THE NEA BRIDGE by Phillip Alder
WHICH USEFUL CARD DOES PARTNER HOLD?
Michelangelo said, “The greater danger for most of us lies not in setting our aim too high and falling short, but in setting our aim too low and achieving our mark.”
At the bridge table, though, sometimes you must decide between setting your sights high or low. How does that apply to this deal? South is in three no-trump and West leads a fourth-highest spade six. What happens after that?
South starts with seven top tricks: one spade (given the first trick), three hearts, two diamonds and one club. He hopes that the club finesse is working. But even if it loses, West might not find the right defense.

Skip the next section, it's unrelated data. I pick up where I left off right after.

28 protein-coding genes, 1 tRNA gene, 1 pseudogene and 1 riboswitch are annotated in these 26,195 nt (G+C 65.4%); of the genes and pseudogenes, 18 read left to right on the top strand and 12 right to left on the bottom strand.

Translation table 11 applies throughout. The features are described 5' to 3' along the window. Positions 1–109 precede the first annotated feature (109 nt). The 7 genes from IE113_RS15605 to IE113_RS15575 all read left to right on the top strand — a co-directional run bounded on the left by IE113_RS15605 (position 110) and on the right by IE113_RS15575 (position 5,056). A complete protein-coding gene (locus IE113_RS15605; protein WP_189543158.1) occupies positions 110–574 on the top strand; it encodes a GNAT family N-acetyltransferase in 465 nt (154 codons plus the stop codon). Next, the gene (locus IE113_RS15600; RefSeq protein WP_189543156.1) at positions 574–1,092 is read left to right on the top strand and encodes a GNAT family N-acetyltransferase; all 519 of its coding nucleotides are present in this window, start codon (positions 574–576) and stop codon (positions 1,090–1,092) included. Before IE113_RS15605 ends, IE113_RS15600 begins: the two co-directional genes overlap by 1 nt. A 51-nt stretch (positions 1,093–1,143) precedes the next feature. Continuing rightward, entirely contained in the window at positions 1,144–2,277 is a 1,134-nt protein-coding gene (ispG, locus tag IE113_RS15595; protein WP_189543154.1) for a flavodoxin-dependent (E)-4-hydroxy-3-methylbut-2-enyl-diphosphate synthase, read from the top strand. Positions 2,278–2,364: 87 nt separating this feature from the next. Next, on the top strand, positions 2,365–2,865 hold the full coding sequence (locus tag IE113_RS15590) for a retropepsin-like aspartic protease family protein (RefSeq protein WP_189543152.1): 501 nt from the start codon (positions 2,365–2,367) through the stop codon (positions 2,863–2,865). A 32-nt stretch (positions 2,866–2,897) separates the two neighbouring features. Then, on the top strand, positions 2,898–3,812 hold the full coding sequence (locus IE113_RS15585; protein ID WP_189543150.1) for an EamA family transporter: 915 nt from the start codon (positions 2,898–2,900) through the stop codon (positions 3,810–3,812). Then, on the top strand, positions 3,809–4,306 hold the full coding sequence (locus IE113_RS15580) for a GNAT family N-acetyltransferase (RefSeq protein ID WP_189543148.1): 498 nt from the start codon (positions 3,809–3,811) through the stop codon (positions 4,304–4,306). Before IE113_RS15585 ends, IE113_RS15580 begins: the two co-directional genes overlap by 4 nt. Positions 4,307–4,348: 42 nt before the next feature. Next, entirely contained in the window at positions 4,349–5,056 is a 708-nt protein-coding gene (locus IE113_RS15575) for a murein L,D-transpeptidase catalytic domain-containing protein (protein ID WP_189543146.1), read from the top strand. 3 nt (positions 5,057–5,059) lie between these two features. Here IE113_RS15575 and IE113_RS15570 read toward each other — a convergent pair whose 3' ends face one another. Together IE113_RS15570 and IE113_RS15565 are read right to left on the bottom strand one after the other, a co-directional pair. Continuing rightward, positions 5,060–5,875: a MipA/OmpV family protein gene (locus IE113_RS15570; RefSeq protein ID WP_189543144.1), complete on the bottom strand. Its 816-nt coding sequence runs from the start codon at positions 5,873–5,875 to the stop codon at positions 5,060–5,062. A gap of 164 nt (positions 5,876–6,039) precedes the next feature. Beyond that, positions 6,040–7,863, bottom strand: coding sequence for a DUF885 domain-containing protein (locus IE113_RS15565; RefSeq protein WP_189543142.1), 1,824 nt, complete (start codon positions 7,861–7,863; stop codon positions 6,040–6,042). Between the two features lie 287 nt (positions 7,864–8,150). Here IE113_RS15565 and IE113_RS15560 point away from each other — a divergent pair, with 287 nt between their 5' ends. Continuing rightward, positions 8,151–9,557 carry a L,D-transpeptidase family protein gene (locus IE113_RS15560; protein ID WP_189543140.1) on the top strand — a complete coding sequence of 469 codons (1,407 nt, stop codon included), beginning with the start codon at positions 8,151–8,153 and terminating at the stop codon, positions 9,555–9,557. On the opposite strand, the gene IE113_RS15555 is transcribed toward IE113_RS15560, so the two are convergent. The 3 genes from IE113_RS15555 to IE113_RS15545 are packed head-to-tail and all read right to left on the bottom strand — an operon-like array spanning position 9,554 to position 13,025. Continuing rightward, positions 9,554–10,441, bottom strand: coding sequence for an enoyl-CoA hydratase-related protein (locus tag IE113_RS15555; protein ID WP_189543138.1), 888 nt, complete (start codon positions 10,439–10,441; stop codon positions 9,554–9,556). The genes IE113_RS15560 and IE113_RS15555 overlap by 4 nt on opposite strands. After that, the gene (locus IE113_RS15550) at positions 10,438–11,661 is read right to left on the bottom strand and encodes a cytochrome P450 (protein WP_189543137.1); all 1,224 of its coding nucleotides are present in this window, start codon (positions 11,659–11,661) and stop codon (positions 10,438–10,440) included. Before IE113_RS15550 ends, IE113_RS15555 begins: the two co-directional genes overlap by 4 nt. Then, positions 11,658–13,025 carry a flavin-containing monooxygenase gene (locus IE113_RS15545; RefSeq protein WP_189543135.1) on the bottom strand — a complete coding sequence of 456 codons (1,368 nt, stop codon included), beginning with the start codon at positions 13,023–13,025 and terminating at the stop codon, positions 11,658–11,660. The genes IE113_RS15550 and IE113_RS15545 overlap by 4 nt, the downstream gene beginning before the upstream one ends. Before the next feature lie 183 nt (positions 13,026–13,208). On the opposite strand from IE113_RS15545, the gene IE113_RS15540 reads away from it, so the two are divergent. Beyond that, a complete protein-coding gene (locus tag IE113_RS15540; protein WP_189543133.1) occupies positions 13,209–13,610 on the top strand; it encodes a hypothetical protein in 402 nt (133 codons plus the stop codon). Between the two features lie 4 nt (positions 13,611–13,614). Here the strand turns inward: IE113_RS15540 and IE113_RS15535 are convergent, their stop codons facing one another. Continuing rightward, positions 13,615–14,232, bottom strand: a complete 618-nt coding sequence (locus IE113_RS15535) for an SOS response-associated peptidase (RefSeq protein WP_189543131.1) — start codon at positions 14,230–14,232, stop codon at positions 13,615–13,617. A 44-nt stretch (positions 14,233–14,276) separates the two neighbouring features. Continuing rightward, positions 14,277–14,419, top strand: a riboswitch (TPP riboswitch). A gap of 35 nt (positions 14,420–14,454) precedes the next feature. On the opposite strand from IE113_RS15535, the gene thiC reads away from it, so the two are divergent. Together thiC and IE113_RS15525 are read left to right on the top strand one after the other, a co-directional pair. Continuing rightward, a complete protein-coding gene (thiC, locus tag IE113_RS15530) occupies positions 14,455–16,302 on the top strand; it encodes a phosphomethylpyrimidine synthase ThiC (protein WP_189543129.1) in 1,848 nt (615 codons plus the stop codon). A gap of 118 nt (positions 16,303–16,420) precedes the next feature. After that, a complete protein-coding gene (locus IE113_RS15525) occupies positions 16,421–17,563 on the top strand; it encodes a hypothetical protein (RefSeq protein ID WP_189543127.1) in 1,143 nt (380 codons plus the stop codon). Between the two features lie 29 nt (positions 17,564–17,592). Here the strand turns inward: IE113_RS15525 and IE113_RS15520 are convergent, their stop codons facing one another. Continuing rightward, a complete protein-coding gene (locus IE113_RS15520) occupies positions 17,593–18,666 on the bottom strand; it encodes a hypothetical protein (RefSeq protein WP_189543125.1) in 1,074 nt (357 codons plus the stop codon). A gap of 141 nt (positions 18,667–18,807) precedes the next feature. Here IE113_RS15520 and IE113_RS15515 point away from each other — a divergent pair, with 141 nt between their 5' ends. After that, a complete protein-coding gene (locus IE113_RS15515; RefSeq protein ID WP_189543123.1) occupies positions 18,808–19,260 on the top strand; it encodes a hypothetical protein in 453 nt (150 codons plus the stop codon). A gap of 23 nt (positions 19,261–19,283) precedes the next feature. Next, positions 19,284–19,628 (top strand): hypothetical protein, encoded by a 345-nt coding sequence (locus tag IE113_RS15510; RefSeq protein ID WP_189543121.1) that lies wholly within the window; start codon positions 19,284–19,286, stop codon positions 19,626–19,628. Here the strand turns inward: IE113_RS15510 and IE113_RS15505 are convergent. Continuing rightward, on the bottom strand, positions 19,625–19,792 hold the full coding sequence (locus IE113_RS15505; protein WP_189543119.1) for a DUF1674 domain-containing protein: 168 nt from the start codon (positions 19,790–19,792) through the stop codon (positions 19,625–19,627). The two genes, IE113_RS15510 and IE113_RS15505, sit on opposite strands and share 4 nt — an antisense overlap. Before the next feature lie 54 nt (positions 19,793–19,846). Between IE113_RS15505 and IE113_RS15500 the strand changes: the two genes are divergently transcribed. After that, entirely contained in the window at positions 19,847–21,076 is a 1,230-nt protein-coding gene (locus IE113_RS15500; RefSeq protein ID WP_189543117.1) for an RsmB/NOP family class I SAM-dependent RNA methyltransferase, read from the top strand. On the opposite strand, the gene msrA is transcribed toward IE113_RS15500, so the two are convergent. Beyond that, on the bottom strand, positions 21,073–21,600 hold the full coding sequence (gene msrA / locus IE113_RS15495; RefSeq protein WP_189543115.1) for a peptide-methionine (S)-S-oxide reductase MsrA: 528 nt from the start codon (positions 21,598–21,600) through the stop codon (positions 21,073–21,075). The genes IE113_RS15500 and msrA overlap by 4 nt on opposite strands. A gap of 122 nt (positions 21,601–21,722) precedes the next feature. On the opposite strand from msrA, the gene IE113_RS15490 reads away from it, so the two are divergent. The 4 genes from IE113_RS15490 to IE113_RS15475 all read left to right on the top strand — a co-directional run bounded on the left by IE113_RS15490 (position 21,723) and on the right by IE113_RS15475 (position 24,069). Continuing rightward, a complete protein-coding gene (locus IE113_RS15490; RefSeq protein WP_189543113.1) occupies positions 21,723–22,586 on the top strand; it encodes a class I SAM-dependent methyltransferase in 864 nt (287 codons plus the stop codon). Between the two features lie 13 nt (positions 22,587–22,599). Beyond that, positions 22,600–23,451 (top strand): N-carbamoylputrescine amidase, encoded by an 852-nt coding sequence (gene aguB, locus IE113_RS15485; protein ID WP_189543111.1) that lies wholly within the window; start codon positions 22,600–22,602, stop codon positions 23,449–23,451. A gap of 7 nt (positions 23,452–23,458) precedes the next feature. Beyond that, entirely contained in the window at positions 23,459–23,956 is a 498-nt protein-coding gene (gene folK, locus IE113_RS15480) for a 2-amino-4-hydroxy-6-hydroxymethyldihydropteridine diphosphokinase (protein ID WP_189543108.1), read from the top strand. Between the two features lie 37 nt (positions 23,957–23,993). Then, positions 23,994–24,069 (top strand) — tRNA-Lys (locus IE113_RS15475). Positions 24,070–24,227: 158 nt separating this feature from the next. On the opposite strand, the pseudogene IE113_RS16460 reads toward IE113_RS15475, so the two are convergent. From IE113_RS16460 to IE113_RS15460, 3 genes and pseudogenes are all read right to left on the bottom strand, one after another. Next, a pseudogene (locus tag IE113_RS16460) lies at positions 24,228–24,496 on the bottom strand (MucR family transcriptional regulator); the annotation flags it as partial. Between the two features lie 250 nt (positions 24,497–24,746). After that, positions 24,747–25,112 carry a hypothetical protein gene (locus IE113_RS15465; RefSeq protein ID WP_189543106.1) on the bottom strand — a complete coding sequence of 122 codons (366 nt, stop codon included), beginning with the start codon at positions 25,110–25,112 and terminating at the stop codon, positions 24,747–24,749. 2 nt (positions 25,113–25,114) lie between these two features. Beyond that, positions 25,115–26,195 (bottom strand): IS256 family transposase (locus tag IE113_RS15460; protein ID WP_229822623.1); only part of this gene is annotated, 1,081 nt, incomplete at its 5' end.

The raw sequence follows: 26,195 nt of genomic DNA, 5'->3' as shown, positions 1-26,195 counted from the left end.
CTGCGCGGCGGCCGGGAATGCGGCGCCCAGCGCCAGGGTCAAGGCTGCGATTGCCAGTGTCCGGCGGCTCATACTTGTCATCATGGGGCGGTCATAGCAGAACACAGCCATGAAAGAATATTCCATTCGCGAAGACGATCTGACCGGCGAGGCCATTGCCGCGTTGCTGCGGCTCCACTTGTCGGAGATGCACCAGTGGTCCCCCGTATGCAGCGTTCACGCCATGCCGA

South takes East’s spade jack with his king, leads a heart to dummy’s king, and runs the club 10. It loses, but West is now in a quandary. Who has the spade queen? East would have played the jack at trick one with either only the jack or the queen-jack. And South would have won with his king, whether or not he also had the queen.
If South still has the spade queen and another spade, West needs to shift to a diamond in the hope that his partner can win with the ace and return a spade through South. But if East has the spade queen, that suit can be run now. Should West play his partner for a queen or an ace?
Do not be greedy; set your sights low. West should cash the spade ace. Perhaps South started with king-queen-doubleton. Here, though, East should throw (unblock) his queen under partner’s ace. By applying the Rule of Eleven at trick one (11 – 6 = 5), East should know that South started with only one spade higher than the six, the king he has already played.